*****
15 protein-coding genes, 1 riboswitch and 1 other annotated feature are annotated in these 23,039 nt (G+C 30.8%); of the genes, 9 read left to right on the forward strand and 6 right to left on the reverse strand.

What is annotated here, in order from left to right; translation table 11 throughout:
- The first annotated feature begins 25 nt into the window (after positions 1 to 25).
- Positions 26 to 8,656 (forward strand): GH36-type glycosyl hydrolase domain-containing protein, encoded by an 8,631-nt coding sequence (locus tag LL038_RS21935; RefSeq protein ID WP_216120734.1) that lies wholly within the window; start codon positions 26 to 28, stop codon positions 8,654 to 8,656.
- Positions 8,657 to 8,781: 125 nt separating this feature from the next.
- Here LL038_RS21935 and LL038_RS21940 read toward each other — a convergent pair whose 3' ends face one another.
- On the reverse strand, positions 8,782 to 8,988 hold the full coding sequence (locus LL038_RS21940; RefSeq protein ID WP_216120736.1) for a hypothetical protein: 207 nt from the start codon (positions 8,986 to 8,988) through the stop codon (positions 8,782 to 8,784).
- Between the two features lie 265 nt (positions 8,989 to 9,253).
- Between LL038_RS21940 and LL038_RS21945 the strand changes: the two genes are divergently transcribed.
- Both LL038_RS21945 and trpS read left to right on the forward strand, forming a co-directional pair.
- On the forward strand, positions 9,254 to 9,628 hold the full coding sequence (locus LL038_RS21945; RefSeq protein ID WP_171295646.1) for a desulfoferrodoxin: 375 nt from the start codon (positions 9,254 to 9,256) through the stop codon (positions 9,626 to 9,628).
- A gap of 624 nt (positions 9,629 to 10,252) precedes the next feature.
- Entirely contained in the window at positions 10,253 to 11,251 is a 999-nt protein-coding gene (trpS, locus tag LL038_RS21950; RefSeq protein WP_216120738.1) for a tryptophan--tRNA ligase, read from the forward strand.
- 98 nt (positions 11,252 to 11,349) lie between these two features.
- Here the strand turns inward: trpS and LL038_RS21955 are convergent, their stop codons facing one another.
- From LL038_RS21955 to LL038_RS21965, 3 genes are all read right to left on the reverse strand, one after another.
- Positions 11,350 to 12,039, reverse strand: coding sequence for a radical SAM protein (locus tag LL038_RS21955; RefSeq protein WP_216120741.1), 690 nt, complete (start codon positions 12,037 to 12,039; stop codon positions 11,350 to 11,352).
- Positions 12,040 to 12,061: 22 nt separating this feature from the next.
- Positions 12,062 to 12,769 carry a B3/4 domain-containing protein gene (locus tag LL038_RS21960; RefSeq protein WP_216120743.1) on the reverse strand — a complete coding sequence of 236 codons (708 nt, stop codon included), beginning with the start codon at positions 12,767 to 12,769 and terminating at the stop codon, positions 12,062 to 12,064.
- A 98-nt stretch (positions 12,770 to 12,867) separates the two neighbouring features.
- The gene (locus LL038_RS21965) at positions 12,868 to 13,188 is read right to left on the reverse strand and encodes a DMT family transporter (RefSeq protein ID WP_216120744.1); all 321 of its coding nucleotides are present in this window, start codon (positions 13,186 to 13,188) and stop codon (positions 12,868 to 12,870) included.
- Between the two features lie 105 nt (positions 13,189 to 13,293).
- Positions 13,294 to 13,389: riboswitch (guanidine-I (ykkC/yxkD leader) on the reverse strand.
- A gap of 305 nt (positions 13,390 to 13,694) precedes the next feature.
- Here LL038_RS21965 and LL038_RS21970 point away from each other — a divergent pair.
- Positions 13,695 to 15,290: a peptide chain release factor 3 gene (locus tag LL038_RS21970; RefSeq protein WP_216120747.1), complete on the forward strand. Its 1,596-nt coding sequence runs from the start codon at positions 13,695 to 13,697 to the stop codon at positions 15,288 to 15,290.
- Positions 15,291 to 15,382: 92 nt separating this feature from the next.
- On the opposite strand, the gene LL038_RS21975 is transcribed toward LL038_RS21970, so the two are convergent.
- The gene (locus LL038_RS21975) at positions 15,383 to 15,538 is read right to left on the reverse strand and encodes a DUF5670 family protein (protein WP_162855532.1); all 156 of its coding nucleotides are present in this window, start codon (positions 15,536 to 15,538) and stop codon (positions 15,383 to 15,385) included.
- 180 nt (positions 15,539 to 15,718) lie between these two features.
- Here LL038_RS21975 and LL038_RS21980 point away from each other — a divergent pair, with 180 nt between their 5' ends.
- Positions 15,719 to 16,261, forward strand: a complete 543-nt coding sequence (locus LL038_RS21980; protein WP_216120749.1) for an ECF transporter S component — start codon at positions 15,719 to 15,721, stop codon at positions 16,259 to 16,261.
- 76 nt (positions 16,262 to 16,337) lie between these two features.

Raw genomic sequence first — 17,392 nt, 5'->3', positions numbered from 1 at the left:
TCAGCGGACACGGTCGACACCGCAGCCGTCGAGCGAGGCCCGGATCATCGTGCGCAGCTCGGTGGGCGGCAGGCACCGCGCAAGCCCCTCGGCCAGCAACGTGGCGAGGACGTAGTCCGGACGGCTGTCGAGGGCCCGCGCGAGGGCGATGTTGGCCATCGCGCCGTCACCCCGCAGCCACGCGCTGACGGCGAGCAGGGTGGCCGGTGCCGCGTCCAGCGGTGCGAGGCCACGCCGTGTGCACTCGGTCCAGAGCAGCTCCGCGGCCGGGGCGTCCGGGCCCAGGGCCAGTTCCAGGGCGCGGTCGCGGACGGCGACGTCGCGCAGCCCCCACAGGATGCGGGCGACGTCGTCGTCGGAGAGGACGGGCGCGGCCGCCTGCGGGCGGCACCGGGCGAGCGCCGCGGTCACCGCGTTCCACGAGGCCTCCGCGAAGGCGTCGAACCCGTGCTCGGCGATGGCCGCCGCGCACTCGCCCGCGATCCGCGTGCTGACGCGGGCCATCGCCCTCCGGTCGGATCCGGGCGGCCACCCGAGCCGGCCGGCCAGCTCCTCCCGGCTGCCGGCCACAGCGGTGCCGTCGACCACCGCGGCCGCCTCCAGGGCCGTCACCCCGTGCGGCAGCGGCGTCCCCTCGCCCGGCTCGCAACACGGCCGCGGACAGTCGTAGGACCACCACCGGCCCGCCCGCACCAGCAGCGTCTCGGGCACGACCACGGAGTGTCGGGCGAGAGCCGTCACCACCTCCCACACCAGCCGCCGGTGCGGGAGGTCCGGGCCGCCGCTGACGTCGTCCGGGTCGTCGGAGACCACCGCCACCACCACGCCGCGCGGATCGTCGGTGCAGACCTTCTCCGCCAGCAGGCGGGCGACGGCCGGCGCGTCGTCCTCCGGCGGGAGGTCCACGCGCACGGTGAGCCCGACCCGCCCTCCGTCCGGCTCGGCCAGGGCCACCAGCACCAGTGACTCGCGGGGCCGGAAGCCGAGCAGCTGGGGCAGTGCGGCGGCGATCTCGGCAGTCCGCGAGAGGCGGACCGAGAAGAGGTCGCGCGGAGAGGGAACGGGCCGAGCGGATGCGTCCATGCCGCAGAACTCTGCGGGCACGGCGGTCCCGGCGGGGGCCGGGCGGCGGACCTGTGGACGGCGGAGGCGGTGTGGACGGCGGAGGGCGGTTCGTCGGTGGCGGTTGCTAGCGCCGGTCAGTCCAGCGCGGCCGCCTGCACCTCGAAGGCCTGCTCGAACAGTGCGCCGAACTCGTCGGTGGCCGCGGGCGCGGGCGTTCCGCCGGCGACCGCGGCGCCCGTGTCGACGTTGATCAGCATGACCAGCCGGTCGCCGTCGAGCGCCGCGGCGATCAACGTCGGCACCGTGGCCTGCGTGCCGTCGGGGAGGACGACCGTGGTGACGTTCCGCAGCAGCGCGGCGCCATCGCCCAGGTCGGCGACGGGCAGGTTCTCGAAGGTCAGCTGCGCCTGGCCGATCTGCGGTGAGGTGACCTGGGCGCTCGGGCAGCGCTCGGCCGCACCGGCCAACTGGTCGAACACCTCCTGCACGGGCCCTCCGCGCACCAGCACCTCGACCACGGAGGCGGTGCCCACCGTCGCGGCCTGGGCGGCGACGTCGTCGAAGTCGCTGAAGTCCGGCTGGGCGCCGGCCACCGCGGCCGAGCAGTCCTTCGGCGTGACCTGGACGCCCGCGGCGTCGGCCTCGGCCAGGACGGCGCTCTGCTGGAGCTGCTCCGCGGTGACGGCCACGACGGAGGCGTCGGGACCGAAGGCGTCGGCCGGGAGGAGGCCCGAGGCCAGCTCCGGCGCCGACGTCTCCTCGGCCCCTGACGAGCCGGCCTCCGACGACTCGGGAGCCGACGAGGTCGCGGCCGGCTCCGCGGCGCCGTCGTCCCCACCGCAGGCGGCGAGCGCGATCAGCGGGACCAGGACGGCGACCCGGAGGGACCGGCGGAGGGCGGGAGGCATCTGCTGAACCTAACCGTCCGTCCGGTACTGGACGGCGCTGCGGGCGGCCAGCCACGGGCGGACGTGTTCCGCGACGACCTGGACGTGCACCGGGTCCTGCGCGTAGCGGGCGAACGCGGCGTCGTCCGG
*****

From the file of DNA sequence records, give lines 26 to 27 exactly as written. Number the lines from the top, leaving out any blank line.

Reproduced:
- Positions 13,695 to 15,290: a peptide chain release factor 3 gene (locus tag LL038_RS21970; RefSeq protein WP_216120747.1), complete on the forward strand. Its 1,596-nt coding sequence runs from the start codon at positions 13,695 to 13,697 to the stop codon at positions 15,288 to 15,290.
- Positions 15,291 to 15,382: 92 nt separating this feature from the next.